Students also volunteer to fill a need. Caroline Yancisin and Emma Kirts, both rising seniors at Towson High School, launched the Student Athlete Leadership Team (SALT) this year after learning about a similar program at Dulaney High School. Yancisin explains the mission of SALT is to improve leadership skills among student athletes while helping to enhance energy and enthusiasm into Towson High School athletics.

“If you’re new to the team, or not the captain, you may not get as many leadership opportunities,” Yancisin explains. “SALT allows student athletes to lead service activities. It’s like a Student Government Association, or SGA, for student athletes.” Members help coordinate guest speakers, spirit events, volunteer opportunities, fundraisers and service learning opportunities.

SALT allows student athletes to volunteer but in a way that is in balance with the many demands on their time. Team members can volunteer occasionally for an hour to sell spirit wear or sign up for more activities.

Both girls are proud of the fact that they made SALT a reality. They felt nervous proposing this idea to their classmates and getting up in front of their peers to talk about SALT was nerve-wracking. But they developed leadership skills through their efforts.“When I was a freshman, I thought ‘I could never start a club,’ but now I am so proud of my initiative,” Yancisin says. “I’m proud of what we’ve been able to accomplish.”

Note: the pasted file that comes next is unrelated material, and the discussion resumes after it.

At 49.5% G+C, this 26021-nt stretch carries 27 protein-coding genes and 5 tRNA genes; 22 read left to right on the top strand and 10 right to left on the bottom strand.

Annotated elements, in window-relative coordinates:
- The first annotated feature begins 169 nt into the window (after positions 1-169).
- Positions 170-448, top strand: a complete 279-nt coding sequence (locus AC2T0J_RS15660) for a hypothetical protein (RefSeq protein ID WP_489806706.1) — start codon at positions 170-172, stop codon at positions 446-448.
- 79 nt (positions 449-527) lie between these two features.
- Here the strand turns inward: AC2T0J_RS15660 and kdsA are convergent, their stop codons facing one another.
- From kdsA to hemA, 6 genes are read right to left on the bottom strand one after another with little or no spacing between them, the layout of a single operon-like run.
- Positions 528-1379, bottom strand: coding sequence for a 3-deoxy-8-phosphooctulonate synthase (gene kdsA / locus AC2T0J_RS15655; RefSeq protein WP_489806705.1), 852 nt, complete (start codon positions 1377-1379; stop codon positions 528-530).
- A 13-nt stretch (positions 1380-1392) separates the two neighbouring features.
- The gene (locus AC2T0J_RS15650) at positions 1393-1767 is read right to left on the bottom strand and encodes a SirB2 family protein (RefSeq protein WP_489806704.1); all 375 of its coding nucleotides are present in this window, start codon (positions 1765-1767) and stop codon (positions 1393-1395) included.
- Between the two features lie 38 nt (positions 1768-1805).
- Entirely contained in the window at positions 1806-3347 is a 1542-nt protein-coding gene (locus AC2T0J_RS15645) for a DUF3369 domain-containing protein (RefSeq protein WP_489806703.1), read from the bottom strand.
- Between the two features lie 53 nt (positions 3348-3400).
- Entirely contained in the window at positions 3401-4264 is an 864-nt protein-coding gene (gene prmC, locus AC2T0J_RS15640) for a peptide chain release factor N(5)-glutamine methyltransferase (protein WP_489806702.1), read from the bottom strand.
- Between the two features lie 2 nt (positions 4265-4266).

Kirts agrees. If a student has an idea or wants to take initiative regarding volunteer work, she advises to go for it. “Don’t be afraid to get your ideas out there,” she says.“Stay with it even when it feels hard. I’m proud of how now I’m more comfortable with public speaking and organizing events.”

Students also volunteer to give back to the community. Sean Mathias, a rising senior at Towson High School, spent two weeks last summer as a camp counselor at Camp St. Vincent, which is run through the non-profit St. Vincent De Paul. The camp is designed to exclusively serve the summer learning and social-emotional needs of homeless children ages 5-14 in Baltimore City and County. As a counselor, he helped with school work while engaging the kids in fun activities such as going to the pool at Patterson Park or playing games.

Mathias enjoyed his time with the campers and chose to volunteer again this summer. When choosing to volunteer, he advises finding an activity that you enjoy or a cause important to you. “If you’re not excited about what you are doing, it shows,” Mathias says. “You will do a much better job if you are excited about the volunteer work.”

In the end, student volunteers get as much out of it that they put into it. “I had fun just playing with the kids in the camp and having a positive impact on their lives,” Mathias says. “I liked that they were excited to see me each day. And I was happy to see them.” •

Above right: Emma Kirts (left) and Caroline Yancisin (right), both rising seniors at Towson High School and leaders of the Student Athlete Leadership Team (SALT) talk to interested students about SALT at the school’s Athletic Department Open House held on May 7. Photo courtesy of Towson High School.